House Passes Legislation to Balance Health Care Market, Protect Community Hospitals

In an effort to protect community hospitals, the Mass. House of Representatives has passed legislation to promote a more balanced health care market by strengthening the regulatory processes for health care expansions. The legislation creates a more rigorous review to ensure that when large hospital systems expand, they are not infringing on community hospital markets and raising health care costs for patients. It also requires the ongoing upkeep of a health resource inventory, which will give regulators a better understanding of the Commonwealth’s existing health care resources to inform these review processes and future reform efforts.

“Yesterday, the House took a major step in working to guarantee that every Massachusetts resident has access to quality, affordable health care by passing legislation that will protect community hospitals,” said Speaker of the House Ronald J. Mariano (D-Quincy). “Community hospitals offer high-quality care to the most vulnerable patient populations at affordable rates. Our efforts to control health care cost growth depends on their continued existence.”

The legislation passed yesterday continues the House’s commitment to health care as demonstrated in Massachusetts’ health care reform law of 2006 and of the landmark cost containment law of 2012. Community hospitals operate on thin margins and with the constant possibility of closure. The bill passed by the House yesterday limits unchecked growth of hospital chains, better suiting community hospitals to survive and ensuring continued competition in the health care market.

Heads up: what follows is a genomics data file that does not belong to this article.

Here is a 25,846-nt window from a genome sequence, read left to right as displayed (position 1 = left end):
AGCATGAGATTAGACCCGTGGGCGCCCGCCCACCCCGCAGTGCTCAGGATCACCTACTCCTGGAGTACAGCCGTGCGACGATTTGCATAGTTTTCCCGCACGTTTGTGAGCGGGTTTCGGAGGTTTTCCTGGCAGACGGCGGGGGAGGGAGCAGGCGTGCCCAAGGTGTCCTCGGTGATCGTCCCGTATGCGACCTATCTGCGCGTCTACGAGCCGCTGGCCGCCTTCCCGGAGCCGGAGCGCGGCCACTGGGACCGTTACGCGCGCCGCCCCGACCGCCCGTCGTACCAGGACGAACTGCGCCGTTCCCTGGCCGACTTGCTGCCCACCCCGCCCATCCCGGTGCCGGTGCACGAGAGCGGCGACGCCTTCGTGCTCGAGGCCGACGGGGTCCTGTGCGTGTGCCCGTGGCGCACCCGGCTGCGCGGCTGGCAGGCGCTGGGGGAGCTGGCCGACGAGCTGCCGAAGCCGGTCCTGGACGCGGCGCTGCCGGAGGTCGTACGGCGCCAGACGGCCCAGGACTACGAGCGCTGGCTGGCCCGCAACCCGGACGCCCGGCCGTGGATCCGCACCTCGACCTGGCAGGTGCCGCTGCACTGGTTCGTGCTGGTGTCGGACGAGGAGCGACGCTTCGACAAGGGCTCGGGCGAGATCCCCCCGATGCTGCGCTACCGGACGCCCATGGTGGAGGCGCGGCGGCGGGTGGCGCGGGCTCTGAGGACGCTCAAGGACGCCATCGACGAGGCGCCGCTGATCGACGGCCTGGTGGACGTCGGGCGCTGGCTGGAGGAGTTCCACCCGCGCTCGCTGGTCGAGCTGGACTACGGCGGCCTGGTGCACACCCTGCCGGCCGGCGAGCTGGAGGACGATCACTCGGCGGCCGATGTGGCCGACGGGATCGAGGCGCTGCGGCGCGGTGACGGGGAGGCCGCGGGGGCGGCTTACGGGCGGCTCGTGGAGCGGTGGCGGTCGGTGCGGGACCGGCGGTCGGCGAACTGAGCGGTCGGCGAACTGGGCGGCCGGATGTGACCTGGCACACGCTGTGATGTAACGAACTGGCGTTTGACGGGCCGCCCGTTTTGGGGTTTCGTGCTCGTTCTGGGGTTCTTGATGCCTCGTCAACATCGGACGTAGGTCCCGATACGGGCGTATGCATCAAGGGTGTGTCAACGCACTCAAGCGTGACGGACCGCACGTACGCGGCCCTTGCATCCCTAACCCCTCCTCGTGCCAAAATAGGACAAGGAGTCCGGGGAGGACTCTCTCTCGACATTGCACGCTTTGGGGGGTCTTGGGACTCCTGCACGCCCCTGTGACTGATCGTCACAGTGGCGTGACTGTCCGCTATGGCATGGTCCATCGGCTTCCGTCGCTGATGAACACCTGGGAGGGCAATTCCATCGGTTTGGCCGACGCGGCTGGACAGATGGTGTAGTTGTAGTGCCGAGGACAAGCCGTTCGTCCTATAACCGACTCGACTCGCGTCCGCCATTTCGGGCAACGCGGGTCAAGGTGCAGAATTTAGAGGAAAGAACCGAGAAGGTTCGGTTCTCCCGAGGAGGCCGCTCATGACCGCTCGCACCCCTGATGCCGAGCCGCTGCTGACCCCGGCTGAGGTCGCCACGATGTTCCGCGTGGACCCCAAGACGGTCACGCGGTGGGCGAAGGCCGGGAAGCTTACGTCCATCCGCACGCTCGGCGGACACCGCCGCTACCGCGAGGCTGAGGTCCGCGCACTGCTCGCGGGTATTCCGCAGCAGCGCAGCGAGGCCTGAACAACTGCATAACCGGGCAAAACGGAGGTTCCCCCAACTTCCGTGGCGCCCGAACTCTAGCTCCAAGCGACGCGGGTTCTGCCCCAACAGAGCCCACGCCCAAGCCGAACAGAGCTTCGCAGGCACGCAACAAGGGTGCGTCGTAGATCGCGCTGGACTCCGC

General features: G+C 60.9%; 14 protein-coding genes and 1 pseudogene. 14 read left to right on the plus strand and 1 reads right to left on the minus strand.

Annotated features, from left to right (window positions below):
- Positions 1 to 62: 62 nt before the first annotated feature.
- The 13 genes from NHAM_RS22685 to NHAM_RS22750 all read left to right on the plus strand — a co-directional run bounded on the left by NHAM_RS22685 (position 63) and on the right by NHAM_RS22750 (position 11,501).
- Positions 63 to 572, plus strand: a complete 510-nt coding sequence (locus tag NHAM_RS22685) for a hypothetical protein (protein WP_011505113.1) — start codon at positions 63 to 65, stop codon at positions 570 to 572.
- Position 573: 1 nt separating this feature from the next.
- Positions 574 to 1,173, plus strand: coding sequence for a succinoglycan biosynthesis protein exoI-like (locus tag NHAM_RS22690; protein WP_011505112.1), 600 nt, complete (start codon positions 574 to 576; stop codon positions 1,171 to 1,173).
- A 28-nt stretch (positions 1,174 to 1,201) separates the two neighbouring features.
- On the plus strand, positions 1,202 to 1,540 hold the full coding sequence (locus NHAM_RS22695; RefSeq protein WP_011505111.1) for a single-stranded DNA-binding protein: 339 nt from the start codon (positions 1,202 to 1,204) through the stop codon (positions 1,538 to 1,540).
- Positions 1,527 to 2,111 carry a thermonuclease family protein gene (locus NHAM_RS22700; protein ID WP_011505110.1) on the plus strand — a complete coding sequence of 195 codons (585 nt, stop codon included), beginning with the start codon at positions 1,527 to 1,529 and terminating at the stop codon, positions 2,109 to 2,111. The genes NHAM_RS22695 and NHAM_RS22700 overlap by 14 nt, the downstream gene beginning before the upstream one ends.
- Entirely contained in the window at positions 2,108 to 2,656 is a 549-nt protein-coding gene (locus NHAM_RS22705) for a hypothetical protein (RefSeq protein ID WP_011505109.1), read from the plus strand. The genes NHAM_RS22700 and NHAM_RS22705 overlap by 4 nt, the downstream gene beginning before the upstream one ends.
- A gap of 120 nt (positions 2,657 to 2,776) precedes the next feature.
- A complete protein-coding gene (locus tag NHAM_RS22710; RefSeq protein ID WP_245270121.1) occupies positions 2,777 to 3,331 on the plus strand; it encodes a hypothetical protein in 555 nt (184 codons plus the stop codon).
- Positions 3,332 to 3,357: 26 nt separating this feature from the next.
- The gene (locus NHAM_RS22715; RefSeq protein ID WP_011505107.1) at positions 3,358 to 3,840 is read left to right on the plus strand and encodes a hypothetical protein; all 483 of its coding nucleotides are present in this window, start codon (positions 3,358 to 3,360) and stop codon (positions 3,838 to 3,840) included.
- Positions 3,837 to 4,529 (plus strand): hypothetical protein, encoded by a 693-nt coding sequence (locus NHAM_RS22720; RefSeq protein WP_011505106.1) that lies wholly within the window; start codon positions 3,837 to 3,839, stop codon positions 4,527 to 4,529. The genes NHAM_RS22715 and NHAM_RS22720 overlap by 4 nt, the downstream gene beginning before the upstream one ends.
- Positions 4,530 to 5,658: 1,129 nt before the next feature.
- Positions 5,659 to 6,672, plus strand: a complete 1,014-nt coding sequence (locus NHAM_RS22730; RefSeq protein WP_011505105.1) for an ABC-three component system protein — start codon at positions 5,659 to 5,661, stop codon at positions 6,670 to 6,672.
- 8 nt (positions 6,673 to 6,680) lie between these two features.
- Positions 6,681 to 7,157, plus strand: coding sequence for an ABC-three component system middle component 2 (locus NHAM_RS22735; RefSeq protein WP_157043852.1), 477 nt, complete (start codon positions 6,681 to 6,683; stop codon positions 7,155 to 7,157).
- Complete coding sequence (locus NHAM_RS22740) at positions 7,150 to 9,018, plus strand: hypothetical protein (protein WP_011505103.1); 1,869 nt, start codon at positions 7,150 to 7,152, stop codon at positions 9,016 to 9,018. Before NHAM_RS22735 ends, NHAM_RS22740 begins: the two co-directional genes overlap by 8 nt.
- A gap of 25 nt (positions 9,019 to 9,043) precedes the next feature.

“We emphatically applaud Speaker Mariano and the House of Representatives’ leadership in strengthening the regulatory review process for high-priced provider expansions and capital expenditures,” said the Coalition to Protect Community Care in a statement. “Over the past several months, our coalition of community members, business and nonprofit leaders, and healthcare providers have expressed deep concerns about how Mass General Brigham’s proposal to build three new ambulatory care centers in Woburn, Westwood and Westborough will exacerbate healthcare costs, threaten the financial viability of local, high-value healthcare providers, diminish access to critical safety net services, and perpetuate health inequities. This legislation will ensure that regulators are able to more thoroughly evaluate how high-priced provider expansions, like MGB’s, will impact the market, protecting both patients and healthcare providers across the Commonwealth for generations to come.”

“An Act enhancing the market review process” (H.1260):

  1. Expands and strengthens the Health Policy Commission’s (HPC) material change notice (MCN) process to include a broader range of transactions and give cost and market impact reviews (CMIRs) more weight in the Determination of Need (DoN) & Attorney General (AGO) proceedings 

  2. Requires the Department of Public Health (DPH) to consider additional sources of information, including CMIRs and Center for Health Information & Analysis (CHIA) data, as part of the DoN process 

  3. Re-establishes a health planning council that will assist DPH in maintaining an inventory of health care resources to inform the MCN process and better assess the appropriateness of DoN applications 

  4. Protects independent community hospitals’ markets and gives hospitals another tool to halt DoN proceedings should a proposed project encroach on their primary service area  

The bill passed the House of Representatives with a 158-1 vote. It now goes to the Senate.

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